When my Mum and Dad offered to write a short review of La Rondine I must admit I was a little nervous, after following my performances for the past 14 years asking for their opinion reminds me of the line from “Pirates of The Caribbean” – “Wake… the Kraken” as you never quite know what they are going to say……
We were pleasantly surprised that there was such a lovely theatre nestled inside the Royal Conservatoire of Scotland, it was beautifully laid out and very well organised, around 300 seats on three tiers, with a large stage area and an orchestra pit. The doors opened at 7:05pm and everyone was in their seats by 7:15pm.
We’d guess there were about 40 musicians in the orchestra who were hidden from view bar the first couple of rows and the upper galleries. Their friends and family must have really enjoyed watching them too, the music was stunning.
There was a wide age range in the audience, it seemed like a near to full house. This was the fourth and final performance. We had a free typed program which was a nice souvenir to take away. A hush descended as the curtain rose on a salon/changing room setting, like a split scene with a clever use of perspective by the set designer. In fact for a student production the sets in Acts I and II were very professional.
We’re not opera goers so we struggled at first with the whole production being sung in Italian until we realised there were subtitles high above us near the roof. With hindsight we would have been better sat in the upper tiers.
The singing, colours and opulent costumes on the stage, brought the show to life. We knew a bit about the plot from the program and Charlotte’s blog post. The scene change between Acts I and II were very quick and well done and we were transported to a night club setting, full of life and movement.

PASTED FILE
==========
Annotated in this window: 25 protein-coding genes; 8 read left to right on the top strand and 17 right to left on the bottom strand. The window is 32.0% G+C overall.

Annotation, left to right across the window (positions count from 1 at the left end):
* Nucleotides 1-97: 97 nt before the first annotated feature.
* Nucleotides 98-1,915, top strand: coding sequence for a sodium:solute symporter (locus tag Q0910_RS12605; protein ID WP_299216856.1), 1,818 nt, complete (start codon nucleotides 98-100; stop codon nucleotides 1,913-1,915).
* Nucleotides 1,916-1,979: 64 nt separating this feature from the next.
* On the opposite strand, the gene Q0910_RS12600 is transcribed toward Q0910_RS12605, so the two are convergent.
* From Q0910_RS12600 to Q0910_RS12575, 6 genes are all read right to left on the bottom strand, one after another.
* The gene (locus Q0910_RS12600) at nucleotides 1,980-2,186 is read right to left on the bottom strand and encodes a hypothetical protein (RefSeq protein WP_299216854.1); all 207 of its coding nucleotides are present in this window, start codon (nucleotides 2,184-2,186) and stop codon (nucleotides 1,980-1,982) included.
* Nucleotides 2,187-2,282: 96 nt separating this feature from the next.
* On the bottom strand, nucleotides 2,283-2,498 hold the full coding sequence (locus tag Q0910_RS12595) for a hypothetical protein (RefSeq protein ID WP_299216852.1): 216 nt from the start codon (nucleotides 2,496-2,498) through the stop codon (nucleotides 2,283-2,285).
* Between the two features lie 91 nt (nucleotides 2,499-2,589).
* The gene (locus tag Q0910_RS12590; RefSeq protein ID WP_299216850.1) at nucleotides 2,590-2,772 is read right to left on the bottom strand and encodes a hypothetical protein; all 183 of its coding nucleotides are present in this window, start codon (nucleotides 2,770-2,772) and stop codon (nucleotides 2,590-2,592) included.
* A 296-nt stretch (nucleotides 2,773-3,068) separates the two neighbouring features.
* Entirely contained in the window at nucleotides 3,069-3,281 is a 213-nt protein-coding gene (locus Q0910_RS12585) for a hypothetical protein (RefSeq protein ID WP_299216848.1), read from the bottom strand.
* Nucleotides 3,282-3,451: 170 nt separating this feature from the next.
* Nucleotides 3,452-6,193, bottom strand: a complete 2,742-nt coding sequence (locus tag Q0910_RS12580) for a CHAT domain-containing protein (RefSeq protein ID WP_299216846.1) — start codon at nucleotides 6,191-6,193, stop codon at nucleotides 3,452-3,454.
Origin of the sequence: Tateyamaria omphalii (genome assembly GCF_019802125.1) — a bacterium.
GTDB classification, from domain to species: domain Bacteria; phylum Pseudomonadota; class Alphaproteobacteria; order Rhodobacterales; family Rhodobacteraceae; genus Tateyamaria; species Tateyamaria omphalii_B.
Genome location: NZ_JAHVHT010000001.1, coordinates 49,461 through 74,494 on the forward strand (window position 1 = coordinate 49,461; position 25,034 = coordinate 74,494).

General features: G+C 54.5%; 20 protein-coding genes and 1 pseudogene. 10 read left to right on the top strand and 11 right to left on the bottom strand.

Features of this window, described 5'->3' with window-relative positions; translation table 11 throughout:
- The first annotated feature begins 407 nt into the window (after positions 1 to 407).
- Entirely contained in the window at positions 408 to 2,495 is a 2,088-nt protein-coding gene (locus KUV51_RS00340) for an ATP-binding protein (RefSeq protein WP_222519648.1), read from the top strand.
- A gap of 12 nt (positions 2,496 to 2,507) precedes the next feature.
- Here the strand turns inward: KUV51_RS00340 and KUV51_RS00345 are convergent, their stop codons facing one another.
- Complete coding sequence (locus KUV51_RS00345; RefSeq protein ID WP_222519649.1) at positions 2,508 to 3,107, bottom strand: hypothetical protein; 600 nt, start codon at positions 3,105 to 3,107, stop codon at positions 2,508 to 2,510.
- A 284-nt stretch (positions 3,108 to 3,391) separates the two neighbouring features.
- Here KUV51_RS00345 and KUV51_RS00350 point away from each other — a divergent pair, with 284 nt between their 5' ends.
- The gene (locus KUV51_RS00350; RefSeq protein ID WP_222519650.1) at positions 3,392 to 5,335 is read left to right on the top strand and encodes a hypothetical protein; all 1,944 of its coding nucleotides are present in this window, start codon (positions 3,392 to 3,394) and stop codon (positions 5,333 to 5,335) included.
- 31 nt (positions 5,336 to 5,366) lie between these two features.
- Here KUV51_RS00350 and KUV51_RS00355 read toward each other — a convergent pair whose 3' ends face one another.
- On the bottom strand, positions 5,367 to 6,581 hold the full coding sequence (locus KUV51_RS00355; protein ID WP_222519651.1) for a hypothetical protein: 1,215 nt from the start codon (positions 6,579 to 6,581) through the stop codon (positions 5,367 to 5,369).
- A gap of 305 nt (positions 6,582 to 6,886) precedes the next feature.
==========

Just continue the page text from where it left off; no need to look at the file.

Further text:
Charlotte had prepared us for her flirty ‘party girl’ character which her Dad felt she was rather too good at! Our eyes followed Charlotte around the stage, dancing, flirting, playing cards, getting her bottom smacked by a sailor and waltzing the night away. The principals developed the story beautifully and the director made good use of the chorus. We’ve watched Charlotte on the stage regularly since she was about six and she always makes us so proud when she comes to life in this environment.
Our favourite bit had to be when Charlotte climbed up on a table and leapt off into the up stretched arms of two muscular guys, cycling her legs in the air, this was amongst so much cast activity and wild abandon it made you feel happy just to watch them obviously enjoying themselves so much as the two main characters fell in love.
As everyone left the stage in groups of friends and couples you did get a sense that the opera was coming to an end with the two main characters leaving to begin their new life together as the curtain dropped.
After a break Act III commenced with a minimal set of a beach and a chaise long. The act was skilfully carried out with just four main characters. The story felt to us like it required another ten minutes to resolve itself with Ruggero perhaps following Magda back to Paris to plead with her to make a go of it with him which he would have done if he truly loved her. But who are we to criticise Puccini whose operas are still being staged nearly 100 years after he wrote it. As an audience member we went from a real happy high feeling to a rapid deterioration, which not being used to the tragedy of opera was strange. Lisette the maid had her dreams of stardom crushed, and Magda the courtesan was reminded of her place and went back to her rich benefactor with her tail between her legs. Bring back the party!
Seriously the singing and music was wonderful all without stage microphones that you usually see taped to people’s heads. The staging was sumptuous and we had a thoroughly enjoyable evening. Well done Charlotte for opening our eyes to a new form of entertainment, you make us very happy 😉
Love Mum & Dad xx